The same applies to your money; when you start tracking your expenses, pay attention to what things cost and what you are spending on; soon, your brain will become tuned to better spending habits.
Preparing your budget
The secret to a successful budget is in setting realistic goals, expectations and sticking to them.
Use our FREE Printable Monthly Budget Planner to set up your budget. You can use this worksheet to plan your Family budget or to manage your finances.
After you have downloaded the budget planner template, start by filling in the information you know. Then look at the items you left blank and find the missing information by reviewing your bank and credit card statements.
You will want to review bank and credit card statements for the last three months.
For cash spending such as lattes, lunches, taxi fares, etc., keep a record for two weeks to a month or until you have a good record of how much you are spending every month.
Some bills are due once a year or every couple of months, such as vehicle maintenance, clothing, or water bills; for those, go through credit card and bank statements and set up an allocated amount per month.
Adding it all together
Once you have completed filling out your expenses on the worksheet, subtract the expenses from the income; the result will give you a snapshot of how you are managing your money.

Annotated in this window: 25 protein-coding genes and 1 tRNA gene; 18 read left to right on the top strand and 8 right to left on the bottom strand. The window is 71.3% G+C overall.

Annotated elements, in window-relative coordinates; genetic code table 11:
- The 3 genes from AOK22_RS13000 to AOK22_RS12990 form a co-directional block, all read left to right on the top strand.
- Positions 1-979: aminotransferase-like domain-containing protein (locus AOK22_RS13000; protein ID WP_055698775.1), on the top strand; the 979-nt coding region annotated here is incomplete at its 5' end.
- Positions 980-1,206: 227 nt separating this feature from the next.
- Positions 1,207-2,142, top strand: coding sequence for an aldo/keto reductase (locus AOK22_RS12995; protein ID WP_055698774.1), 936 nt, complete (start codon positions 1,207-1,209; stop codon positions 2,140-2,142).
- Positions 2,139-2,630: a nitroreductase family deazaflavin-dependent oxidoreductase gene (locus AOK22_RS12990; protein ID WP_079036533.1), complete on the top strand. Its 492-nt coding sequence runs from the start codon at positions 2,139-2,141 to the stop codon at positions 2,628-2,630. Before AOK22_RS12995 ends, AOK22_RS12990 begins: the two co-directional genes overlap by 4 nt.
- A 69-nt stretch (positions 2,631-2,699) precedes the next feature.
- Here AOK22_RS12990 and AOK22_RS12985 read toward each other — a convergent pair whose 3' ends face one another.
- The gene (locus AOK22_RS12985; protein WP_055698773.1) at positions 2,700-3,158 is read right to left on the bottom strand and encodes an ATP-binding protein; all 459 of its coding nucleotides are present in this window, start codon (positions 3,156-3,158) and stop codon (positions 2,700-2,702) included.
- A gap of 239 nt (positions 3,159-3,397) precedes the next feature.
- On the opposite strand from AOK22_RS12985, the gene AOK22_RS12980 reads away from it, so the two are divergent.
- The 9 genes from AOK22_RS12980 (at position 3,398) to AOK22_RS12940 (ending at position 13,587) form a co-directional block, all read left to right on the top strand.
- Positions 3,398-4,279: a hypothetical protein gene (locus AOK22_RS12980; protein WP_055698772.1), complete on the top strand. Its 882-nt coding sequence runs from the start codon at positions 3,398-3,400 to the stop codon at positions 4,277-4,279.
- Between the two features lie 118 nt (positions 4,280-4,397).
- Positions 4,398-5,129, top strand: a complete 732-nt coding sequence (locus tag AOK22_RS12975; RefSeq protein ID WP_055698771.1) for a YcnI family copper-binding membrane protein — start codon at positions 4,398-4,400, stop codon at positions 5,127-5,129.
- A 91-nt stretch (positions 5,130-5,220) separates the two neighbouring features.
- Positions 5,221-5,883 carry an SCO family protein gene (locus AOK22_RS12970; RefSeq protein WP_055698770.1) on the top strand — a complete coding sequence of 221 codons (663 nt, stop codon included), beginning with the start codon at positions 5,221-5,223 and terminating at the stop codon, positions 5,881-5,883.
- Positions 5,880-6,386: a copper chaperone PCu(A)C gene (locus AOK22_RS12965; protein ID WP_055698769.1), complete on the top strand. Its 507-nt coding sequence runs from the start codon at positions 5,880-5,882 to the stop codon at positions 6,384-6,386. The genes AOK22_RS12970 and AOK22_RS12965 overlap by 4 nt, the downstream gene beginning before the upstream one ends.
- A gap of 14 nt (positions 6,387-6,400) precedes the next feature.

What to do if you are spending more than what you earn
When your expenses are higher than your income, it means you are getting in debt; if your credit card balance seems to increase every month, or if you struggle to pay some bills, this is a sign that you are spending too much.
Many people who are in that situation tend to think, “I am not making enough; if I could just make more per month…”.
While making more money can help, there is a faster way that does not require you to increase your income. It’s changing your spending habits.
What could you cut back?
Chances are you already know the items you are overspending on, but you may not be sure yet how to tackle the problem. Or it may be that you don’t know there is a spending problem, but you recognize the symptom of not having enough cash left at the end of the month.
Running out of cash is the result, but the reason why you are running out of cash is in the expense section of your budget.
Review your expenses in detail and identify the things that are not a must. Perhaps you are spending $60 a week on lunches, $100 a month on a gym membership, or another $150 on subscriptions. You can easily cut back on that for a few months.